|Could the Netflix + Microsoft Ad Partnership Lead to More?|
|Are you as surprised as we are that Netflix selected Microsoft as their significant other to help them get their ad-supported business off the ground?
Well, it may not be as surprising if some of the rumors we're hearing about their union becoming an actual marriage turn out to be true. But first, let's revisit how we got here in the first place.
A couple of months ago, Netflix was shaking in their boots after a Q1 earnings call revealed the streamer wasn't hitting the same old subscriber numbers from long ago. This was followed by an earth-shattering announcement from Netflix co-CEO Reed Hastings that the company was finally open to considering a lower-tiered subscription offering supported by advertising. Given the billions they're investing in content every year, it's no shocker they finally had to give in.
That's when the vetting process for an advertising partner began. Netflix chatted with like-minded suitors far and wide, from NBCUniversal to Roku to Comcast plus more. Then, after a heavy courtship in Cannes, it appeared that Google would be the front runner.
Instead, Netflix ended up choosing Microsft, and as their new "global advertising technology and sales partner," the old-school tech titan will provide the ad tech pipes for a privacy-safe advertising experience for Netflix subscribers. But wait, there's more...an analyst is predicting that it's all part of a bigger scheme in which Microsoft will acquire Netflix right after their Activision Blizzard deal wraps up.
It's also worth noting, that Netflix is chatting with various entertainment studios about including ads next to some of the biggest shows. This train has already left the station.
|What did Microsoft have that the others didn't? You guessed it, their own video business.
Though Microsoft's ad tech experience is nascent, unlike Comcast or Google, "Microsoft doesn’t have a video service of its own that competes with Netflix." Also, Microsoft's acquisition of Xandr last year is a plus. For a company hoping to have the plumbing in place to survive the death of the third-party cookie — Xandr-powered ad tech will make it easier for Netflix to enter the ad space in a privacy-compliant manner fairly quickly, even if it is just early days.
It also doesn't hurt that Microsoft's ad business has grown significantly in the past year. Microsoft brought home $8.7 billion in revenue from search and news advertising in the nine months ending March 31, up from $6.7 billion during the same period a year earlier.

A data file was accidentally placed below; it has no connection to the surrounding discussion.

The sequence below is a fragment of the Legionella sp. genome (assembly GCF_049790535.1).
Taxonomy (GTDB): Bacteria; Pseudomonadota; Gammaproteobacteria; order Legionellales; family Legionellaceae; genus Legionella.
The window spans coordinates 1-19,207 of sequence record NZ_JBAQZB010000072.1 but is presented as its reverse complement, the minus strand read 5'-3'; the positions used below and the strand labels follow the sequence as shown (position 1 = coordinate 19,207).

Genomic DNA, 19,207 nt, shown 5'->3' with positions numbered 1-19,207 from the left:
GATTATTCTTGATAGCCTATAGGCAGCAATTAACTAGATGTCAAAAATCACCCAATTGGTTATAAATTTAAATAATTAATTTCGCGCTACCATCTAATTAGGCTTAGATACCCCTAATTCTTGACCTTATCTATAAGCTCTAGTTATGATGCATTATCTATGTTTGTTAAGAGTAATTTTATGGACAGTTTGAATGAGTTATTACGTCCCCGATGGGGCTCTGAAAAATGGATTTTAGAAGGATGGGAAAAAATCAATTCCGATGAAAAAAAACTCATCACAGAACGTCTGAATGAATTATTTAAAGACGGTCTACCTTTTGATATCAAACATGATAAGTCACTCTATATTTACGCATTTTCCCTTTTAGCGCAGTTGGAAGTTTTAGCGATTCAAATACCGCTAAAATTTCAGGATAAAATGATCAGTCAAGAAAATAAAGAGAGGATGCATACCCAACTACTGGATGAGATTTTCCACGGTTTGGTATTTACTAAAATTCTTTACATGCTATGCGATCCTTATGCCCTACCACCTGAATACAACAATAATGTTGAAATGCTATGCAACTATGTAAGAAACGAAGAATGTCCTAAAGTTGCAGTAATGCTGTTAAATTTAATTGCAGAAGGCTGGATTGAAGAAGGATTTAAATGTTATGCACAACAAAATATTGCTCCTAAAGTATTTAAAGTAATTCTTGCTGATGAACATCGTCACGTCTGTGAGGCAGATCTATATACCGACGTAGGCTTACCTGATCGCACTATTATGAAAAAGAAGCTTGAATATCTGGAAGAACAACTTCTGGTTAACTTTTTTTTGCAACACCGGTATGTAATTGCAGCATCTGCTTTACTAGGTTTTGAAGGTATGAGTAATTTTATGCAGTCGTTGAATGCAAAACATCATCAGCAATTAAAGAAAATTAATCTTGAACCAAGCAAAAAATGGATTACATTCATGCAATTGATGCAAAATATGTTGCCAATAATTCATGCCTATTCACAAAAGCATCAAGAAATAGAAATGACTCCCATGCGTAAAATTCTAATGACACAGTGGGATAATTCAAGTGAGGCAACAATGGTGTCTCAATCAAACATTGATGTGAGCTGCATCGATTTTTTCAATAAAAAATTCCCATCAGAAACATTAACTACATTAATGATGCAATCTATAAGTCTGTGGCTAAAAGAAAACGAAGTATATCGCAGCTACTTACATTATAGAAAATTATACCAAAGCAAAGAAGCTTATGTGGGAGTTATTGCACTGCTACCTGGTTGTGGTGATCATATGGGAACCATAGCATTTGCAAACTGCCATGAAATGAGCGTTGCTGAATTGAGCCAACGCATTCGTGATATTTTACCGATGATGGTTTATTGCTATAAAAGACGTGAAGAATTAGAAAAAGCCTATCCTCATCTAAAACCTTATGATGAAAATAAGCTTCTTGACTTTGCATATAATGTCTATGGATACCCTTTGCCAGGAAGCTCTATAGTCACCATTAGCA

Of all the other players, Microsoft certainly has the cash on hand to acquire Netflix. That's if Netflix is indeed planning an exit. For Microsoft, a Netflix acquisition would mean a huge lift for its streaming business by combining Xbox Game Pass + Netflix. Such a merger would provide all the more eyeballs to better serve ads to.
|Disney Links Up With The Trade Desk On Ad Deal|
|In other streaming ad tech news, Disney announced it's finally ready to begin serving ads on Disney+. And to make that happen, they've chosen The Trade Desk to target automated ads across Disney properties using data matched on the back end from Disney and TTD.
The data will come from Disney's Clean Room, where advertising partners can combine their data with Disney's data that's been matched with Unified ID 2.0.
|Disney+ and Netflix have long strayed away from ad-supported models. Isn't it ironic that they both met their matches around the same time?
Like Netflix, Disney+ is one of the most popular streaming services, and it is very telling that both sought ad tech partners that would help them become post-cookie ready. The Disney + TTD deal will also create a whole new layer of addressability for buyers — biddable inventory across Disney's ecosystem, all validated by Disney's proprietary Audience Graph. The Audience Graph consists of 100 million household IDs, 160 million connected TV IDs, and 190 million device IDs and real-time updates.
We expect more partnerships to emerge between major media companies and other big ad tech firms. Rita Ferro, Disney's president of advertising and sales for media and entertainment, has already hinted at similar deals.
|Retail Media - the 'Third Wave of Digital Advertising'|
|There was a time when digital advertising was frowned upon within retail media. Overall, the idea of having ad tech drag down websites and lead to poor user experiences long-scared retailers from cashing in.
But boy, oh boy, how a major Pandemic and an increased online commerce craze have certainly changed the tide.
Amazon, Walmart, and Target combined drew in over $2.3 billion in ad spend from May - January, according to MediaRadar. By 2023, eMarketer predicts that retail media ad spend will hit $50 billion. And Boston Consulting Group says retail media will account for 25% of digital media ad spending by 2026.
Should publishers be shook that retail media is taking away ad dollars traditionally earmarked for them?
|What's the old adage again, "If you can't beat them join them?"
Retail media companies need to advertise to their customers both on-site and off-site, and that's where premium publishers come in, writes Media Trust's Gavin Dunaway.
"When retailers buy off property, they need high-quality inventory in well-lit spaces. To ensure brand safety—both their own and advertisers’—retailers are pursuing guaranteed direct deals with premium publishers as well as private marketplace arrangements."
And this growing opportunity isn't just for large-sized pubs; it's for niche pubs too. So let's do away with the us vs them mentality and figure out how everyone can partner up. AdMonsters PubForum Montreal Keynote, Sharon Harris, CMO, ASCENTIAL will be talking to pubs about the role they play in retail media's future. You should join us.
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